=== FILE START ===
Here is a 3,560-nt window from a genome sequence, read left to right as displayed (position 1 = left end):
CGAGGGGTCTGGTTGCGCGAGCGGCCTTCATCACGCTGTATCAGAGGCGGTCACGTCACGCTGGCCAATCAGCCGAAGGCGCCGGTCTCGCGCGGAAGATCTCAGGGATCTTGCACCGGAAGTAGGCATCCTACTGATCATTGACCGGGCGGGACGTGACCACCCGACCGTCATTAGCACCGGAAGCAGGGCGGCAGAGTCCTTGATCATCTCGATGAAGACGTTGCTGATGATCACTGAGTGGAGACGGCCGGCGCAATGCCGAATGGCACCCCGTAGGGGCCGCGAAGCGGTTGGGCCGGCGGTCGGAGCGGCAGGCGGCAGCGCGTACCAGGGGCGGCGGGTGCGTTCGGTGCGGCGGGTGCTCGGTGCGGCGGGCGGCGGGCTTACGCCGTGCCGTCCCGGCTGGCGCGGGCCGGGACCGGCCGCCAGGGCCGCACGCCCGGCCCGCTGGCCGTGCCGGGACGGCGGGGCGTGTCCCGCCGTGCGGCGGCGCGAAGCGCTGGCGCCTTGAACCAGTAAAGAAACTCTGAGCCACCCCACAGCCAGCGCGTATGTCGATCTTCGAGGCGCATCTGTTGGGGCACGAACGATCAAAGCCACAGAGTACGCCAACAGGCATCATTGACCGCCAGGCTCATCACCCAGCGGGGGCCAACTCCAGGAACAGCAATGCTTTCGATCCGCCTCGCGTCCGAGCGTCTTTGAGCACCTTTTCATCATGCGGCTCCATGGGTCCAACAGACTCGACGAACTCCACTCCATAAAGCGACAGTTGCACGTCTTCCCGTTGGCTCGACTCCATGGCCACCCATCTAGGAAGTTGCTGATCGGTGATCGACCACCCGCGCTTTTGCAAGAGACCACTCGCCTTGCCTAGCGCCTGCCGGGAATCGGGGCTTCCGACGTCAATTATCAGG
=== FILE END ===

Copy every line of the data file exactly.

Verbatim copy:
Here is a 3,560-nt window from a genome sequence, read left to right as displayed (position 1 = left end):
CGAGGGGTCTGGTTGCGCGAGCGGCCTTCATCACGCTGTATCAGAGGCGGTCACGTCACGCTGGCCAATCAGCCGAAGGCGCCGGTCTCGCGCGGAAGATCTCAGGGATCTTGCACCGGAAGTAGGCATCCTACTGATCATTGACCGGGCGGGACGTGACCACCCGACCGTCATTAGCACCGGAAGCAGGGCGGCAGAGTCCTTGATCATCTCGATGAAGACGTTGCTGATGATCACTGAGTGGAGACGGCCGGCGCAATGCCGAATGGCACCCCGTAGGGGCCGCGAAGCGGTTGGGCCGGCGGTCGGAGCGGCAGGCGGCAGCGCGTACCAGGGGCGGCGGGTGCGTTCGGTGCGGCGGGTGCTCGGTGCGGCGGGCGGCGGGCTTACGCCGTGCCGTCCCGGCTGGCGCGGGCCGGGACCGGCCGCCAGGGCCGCACGCCCGGCCCGCTGGCCGTGCCGGGACGGCGGGGCGTGTCCCGCCGTGCGGCGGCGCGAAGCGCTGGCGCCTTGAACCAGTAAAGAAACTCTGAGCCACCCCACAGCCAGCGCGTATGTCGATCTTCGAGGCGCATCTGTTGGGGCACGAACGATCAAAGCCACAGAGTACGCCAACAGGCATCATTGACCGCCAGGCTCATCACCCAGCGGGGGCCAACTCCAGGAACAGCAATGCTTTCGATCCGCCTCGCGTCCGAGCGTCTTTGAGCACCTTTTCATCATGCGGCTCCATGGGTCCAACAGACTCGACGAACTCCACTCCATAAAGCGACAGTTGCACGTCTTCCCGTTGGCTCGACTCCATGGCCACCCATCTAGGAAGTTGCTGATCGGTGATCGACCACCCGCGCTTTTGCAAGAGACCACTCGCCTTGCCTAGCGCCTGCCGGGAATCGGGGCTTCCGACGTCAATTATCAGG